Default
Mexican (And Disloyal American) Congressmen on Capitol Hill
Default author
February 11, 2007, 05:41 PM
A+
|
a-
Print Friendly and PDF
In another blatant example of Mexican meddling, three Mexican congressmen came to Washington, D.C. to push their open borders agenda.

On Feb. 8th, 2007, the Mexican congressmen joined with representatives from Honduras, El Salvador and Nicaragua, and several Democratic congressional representatives, in a Capitol Hill press conference, calling for a moratorium on deportation of illegal aliens.

According to this article :

"The foreign delegates …pledged to work with their U.S. counterparts to fix the immigration system, which they said has led to a "family crisis" in Mexico and a staggering loss of life along the border. They also promised to help improve security, which they said was of paramount importance, especially after the Sept. 11, 2001, terrorist attacks."[ Mexican and U.S. Lawmakers Call for Deportation Moratorium Feb. 8th, 2007 Dallas News.com]
Oh, so they`re going to "fix" our immigration system, are they? By "fixing" it though, they mean keeping the border as wide open as possible.

One member of the Mexican Congress in the delegation, Jose Edmundo Ramirez, shed some crocodile tears over the fact that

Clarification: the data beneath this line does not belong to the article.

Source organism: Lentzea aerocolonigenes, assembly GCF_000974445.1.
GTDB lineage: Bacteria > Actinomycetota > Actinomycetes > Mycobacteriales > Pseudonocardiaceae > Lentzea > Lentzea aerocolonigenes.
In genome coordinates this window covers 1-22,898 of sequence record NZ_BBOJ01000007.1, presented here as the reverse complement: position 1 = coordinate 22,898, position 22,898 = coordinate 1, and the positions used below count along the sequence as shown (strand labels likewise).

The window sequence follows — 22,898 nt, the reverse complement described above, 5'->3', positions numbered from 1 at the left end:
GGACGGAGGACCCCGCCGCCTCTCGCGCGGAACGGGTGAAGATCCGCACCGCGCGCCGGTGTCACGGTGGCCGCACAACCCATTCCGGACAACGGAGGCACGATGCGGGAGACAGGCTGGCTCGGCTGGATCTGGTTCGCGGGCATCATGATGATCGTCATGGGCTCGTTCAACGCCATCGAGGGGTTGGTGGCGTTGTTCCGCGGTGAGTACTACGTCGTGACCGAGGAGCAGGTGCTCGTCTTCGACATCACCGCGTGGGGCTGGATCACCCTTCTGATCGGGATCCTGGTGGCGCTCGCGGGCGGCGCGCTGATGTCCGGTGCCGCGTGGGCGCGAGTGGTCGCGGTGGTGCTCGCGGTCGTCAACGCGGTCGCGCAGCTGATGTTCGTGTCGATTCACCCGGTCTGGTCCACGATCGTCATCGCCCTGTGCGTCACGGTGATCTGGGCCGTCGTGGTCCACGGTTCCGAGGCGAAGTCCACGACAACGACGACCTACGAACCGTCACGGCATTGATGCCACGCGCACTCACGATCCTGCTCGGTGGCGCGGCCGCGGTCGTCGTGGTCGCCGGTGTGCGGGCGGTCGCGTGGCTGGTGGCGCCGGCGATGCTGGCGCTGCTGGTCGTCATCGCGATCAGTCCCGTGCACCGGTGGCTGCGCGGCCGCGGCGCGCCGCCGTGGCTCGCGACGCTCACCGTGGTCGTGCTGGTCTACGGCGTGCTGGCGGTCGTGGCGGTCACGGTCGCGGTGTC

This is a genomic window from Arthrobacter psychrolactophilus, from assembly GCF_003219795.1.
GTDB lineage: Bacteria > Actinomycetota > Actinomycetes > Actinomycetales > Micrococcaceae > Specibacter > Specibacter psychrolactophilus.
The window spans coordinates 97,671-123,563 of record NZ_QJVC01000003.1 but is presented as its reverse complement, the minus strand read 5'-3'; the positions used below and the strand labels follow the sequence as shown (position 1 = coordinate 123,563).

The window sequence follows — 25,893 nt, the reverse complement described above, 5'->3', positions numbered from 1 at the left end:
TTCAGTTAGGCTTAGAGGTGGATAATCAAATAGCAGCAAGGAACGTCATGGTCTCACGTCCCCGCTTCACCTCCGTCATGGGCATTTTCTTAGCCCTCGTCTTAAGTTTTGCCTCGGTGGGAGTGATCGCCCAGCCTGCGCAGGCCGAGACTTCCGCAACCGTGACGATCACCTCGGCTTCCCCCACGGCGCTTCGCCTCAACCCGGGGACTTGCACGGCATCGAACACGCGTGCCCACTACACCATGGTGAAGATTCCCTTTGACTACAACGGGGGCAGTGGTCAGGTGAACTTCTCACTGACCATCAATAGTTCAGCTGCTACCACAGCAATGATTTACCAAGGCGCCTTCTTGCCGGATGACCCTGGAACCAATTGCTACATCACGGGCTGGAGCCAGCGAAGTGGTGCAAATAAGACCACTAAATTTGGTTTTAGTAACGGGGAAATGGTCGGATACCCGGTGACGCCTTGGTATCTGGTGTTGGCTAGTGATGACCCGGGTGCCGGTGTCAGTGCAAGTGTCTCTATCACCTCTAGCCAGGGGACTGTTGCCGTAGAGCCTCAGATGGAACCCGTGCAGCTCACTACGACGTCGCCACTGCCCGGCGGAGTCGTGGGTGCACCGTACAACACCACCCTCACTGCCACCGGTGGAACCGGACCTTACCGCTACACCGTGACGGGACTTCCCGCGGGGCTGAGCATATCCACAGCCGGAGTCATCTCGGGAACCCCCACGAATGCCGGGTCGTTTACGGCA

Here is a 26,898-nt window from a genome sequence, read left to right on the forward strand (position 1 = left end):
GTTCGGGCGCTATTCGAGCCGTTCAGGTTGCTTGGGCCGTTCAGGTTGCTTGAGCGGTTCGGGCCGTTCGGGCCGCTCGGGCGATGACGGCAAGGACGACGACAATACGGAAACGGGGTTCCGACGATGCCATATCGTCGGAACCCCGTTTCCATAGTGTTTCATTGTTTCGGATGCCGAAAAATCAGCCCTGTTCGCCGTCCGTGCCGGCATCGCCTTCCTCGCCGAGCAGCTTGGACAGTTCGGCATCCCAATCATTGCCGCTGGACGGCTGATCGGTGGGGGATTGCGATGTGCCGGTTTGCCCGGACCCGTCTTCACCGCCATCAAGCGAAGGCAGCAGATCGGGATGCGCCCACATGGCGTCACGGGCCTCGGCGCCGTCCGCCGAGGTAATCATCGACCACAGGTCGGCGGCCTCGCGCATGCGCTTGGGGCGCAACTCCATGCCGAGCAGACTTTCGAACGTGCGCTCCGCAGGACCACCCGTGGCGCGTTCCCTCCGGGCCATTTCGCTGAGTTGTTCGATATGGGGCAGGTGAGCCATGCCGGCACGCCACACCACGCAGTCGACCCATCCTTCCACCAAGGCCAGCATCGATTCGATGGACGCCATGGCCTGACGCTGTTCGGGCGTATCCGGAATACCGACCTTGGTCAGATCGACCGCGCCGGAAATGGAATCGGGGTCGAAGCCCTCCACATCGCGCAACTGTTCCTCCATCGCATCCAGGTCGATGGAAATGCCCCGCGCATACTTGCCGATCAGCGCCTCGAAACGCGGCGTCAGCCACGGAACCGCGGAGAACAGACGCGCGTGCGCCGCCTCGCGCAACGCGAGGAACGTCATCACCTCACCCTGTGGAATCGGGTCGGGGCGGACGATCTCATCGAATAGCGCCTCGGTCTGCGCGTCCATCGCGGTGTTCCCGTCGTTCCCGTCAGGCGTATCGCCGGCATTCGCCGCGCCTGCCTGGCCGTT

"About 550 Mexicans are dying (each year) in their effort to cross the border — 1.5 each day, an alarming number."

So tell them not to cross!

Then Ramirez brought up a topic I have written about :

"In addition, (Ramirez) said that `one Mexican per minute is leaving his family` to go the United States, which disintegrates families and leads to other problems such as alcoholism and drug addiction."

So your solution is, of course, more emigration !

The leader of the Mexican congressional delegation was Jose Jacques, who lived about 30 years in the United States, and even started running for office in Mexico while living in the United States, made his ultimate goal clear:

"(Jose Jacques)….said that the immigration crisis is a human problem that begs a human solution and that the U.S., Mexico and other nations should work together to become `one America on one continent.`

But some in Congress spoke out against it. Tom Tancredo, the article reports, criticized both the Mexican meddling and the participation of some congressional members of the Black and Hispanic Caucuses:

"What is discouraging is the apparent willingness of those two groups to put other countries` interest above our own."

If Mexican congressmen can get away with this in our Congress, how about sending Tom Tancredo and Virgil Goode to the Mexican Congress to negotiate the privatization of PEMEX ?